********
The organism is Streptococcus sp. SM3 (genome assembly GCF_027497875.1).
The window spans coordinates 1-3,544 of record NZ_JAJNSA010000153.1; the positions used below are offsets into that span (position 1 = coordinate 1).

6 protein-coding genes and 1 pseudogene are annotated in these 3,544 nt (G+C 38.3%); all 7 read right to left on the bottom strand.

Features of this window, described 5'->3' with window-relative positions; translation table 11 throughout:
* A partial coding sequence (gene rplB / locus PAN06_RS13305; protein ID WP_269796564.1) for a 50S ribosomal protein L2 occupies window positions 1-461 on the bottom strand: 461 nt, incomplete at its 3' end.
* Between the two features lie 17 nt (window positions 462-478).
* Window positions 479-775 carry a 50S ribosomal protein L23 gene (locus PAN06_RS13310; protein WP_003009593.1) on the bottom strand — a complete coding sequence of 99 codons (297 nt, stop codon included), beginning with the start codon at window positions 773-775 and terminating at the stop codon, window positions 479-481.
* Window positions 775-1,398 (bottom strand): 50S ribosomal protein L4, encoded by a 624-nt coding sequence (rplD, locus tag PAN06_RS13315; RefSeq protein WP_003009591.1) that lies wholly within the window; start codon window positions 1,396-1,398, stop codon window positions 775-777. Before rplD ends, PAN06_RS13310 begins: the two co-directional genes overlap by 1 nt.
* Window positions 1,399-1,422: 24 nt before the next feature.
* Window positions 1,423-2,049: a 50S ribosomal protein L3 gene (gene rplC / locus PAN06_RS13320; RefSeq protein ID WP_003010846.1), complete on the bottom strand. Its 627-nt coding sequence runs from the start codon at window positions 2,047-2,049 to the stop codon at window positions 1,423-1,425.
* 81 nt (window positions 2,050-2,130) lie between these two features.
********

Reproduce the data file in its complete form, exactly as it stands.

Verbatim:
The organism is Streptococcus sp. SM3 (genome assembly GCF_027497875.1).
The window spans coordinates 1-3,544 of record NZ_JAJNSA010000153.1; the positions used below are offsets into that span (position 1 = coordinate 1).

6 protein-coding genes and 1 pseudogene are annotated in these 3,544 nt (G+C 38.3%); all 7 read right to left on the bottom strand.

Features of this window, described 5'->3' with window-relative positions; translation table 11 throughout:
* A partial coding sequence (gene rplB / locus PAN06_RS13305; protein ID WP_269796564.1) for a 50S ribosomal protein L2 occupies window positions 1-461 on the bottom strand: 461 nt, incomplete at its 3' end.
* Between the two features lie 17 nt (window positions 462-478).
* Window positions 479-775 carry a 50S ribosomal protein L23 gene (locus PAN06_RS13310; protein WP_003009593.1) on the bottom strand — a complete coding sequence of 99 codons (297 nt, stop codon included), beginning with the start codon at window positions 773-775 and terminating at the stop codon, window positions 479-481.
* Window positions 775-1,398 (bottom strand): 50S ribosomal protein L4, encoded by a 624-nt coding sequence (rplD, locus tag PAN06_RS13315; RefSeq protein WP_003009591.1) that lies wholly within the window; start codon window positions 1,396-1,398, stop codon window positions 775-777. Before rplD ends, PAN06_RS13310 begins: the two co-directional genes overlap by 1 nt.
* Window positions 1,399-1,422: 24 nt before the next feature.
* Window positions 1,423-2,049: a 50S ribosomal protein L3 gene (gene rplC / locus PAN06_RS13320; RefSeq protein ID WP_003010846.1), complete on the bottom strand. Its 627-nt coding sequence runs from the start codon at window positions 2,047-2,049 to the stop codon at window positions 1,423-1,425.
* 81 nt (window positions 2,050-2,130) lie between these two features.